HRC Doesn’t Build Local Capacity
In its August 27 issue, Lavender announced that Human Rights Campaign (HRC) President Joe Solmonese would attend this year’s HRC gala. Sorry, but I can’t get excited about Solmonese’s appearance.
Back in the mid-’90s, I was a contributor to HRC. In fact, I was a member of the President’s Circle. (I am not sure if that category of giving even still exists).
After a short time, however, I discovered that HRC really has very little commitment to enabling efforts at the grassroots level (sponsoring a tent at a the local Pride celebration each year to recruit new members/donations doesn’t count).
HRC holds numerous gala dinners around the country annually. And, throughout the year, HRC members and others can count on receiving fundraising requests that are accompanied by pleas to the gay community that they must be visible, vocal, and participatory at their local levels on issues like gay marriage and civil rights.
The rub is that HRC does very little to teach people how to effectively be visible, vocal, and participatory at the local level.
We are fortunate to live in a large metropolitan area that has been responsive to our demands for representation. But this was not, and is not today, the experience of many teens and adults living in the small-town America where I grew up.
Many individuals struggle with their identity. This struggle is exacerbated by demands from organizations like HRC to “do more!” especially when no support, leadership, or education are provided on the “how to.”
There are several competency-based models for leadership development that could be effectively employed by HRC on a statewide or regional basis that would teach people how to be effective individual and systems advocates. Instead, HRC chooses to isolate its efforts in DC.
In fairness, HRC has lent its name to a few high-profile efforts in a few state capitals around the country. But, again, I am not aware of any localized, grassroots efforts by HRC that are designed to promote systemic change or build localized advocacy capacities.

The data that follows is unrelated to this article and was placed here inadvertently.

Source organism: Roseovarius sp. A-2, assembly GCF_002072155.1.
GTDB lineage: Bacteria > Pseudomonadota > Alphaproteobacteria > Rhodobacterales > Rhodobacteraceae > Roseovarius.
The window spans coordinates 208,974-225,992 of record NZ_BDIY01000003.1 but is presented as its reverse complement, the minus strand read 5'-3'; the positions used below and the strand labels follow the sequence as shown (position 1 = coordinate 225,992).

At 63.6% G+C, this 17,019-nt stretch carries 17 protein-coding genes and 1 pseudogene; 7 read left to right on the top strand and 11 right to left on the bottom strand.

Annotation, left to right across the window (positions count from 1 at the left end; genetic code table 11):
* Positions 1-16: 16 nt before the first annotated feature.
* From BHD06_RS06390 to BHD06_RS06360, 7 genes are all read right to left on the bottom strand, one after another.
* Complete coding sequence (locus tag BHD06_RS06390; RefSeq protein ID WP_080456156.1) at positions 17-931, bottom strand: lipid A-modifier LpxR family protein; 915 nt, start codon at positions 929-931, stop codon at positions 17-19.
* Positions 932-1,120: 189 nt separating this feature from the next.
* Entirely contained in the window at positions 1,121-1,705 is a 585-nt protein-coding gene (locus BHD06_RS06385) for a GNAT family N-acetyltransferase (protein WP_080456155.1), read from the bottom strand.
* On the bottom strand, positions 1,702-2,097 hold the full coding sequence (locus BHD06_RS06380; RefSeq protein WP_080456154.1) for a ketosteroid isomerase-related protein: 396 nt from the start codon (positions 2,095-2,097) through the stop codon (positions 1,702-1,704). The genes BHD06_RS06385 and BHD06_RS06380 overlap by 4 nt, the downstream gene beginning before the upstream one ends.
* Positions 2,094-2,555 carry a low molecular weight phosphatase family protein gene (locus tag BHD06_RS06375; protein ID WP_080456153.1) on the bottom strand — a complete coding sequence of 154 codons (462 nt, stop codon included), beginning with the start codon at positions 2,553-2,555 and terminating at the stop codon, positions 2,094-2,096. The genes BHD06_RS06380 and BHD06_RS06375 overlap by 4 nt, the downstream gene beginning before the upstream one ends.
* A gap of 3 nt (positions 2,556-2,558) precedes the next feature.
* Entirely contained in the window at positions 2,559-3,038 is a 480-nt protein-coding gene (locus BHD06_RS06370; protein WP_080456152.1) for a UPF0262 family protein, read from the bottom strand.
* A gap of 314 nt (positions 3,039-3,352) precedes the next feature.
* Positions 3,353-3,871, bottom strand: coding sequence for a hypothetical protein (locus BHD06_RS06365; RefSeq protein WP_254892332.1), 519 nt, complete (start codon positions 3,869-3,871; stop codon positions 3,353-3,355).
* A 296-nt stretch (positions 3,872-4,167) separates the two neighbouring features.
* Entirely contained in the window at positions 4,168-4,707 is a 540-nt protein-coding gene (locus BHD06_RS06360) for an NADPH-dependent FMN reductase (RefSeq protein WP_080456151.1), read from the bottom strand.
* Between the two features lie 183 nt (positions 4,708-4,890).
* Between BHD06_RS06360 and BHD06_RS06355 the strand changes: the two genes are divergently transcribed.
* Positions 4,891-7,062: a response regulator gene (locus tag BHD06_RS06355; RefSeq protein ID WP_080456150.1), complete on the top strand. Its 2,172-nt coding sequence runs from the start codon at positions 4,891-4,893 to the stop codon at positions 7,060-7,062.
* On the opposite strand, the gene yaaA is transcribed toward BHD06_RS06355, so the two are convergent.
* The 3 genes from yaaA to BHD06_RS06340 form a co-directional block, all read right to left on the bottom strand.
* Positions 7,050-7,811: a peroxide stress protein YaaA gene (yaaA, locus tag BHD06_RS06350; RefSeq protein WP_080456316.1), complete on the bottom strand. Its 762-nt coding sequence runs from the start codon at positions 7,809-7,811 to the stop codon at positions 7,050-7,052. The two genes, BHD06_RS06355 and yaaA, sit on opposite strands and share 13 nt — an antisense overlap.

Our battle for civil rights will not be won with only incremental successes in DC. Certainly, those successes are important. But we need to foster successes in small towns, counties, and state capitals across the country as well.
While it is to our advantage as a community to have effective representation in Washington, it is also critical to our ultimate success to have effective representation at the local and state level on school boards, as county commissioners, city council members, mayors, state legislators, etc.
By comparison, Target Corporation CEO Gregg W. Steinhafel may have blundered in the eyes of many in the gay community. But Target continues to give 5 percent of revenue, or approximately $3 million, weekly to various community-building efforts, many of which support issues important to the gay community.
And Target has been held accountable for their action. They have heard and responded to the protest from the gay community.
If we as a community are going to call for a boycott of Target, why not include the many other major national organizations that annually give to both liberal and conservative causes and campaigns?
Boycotts, like many other tools in our civil disobedience toolbox, can certainly be effective, but the important thing to know is which tool to use when.
And, no, it is not about the money that Target gives. It is their demonstrated commitment to investing in and building capacities in our communities.
It is fine that HRC asks for our support. I just think that they should give some time and attention back to build local capacity. My grandmother used to say, “We’re all in this alone, together.” The challenges being faced in Crossroads, America, are just as critical and important as those in DC.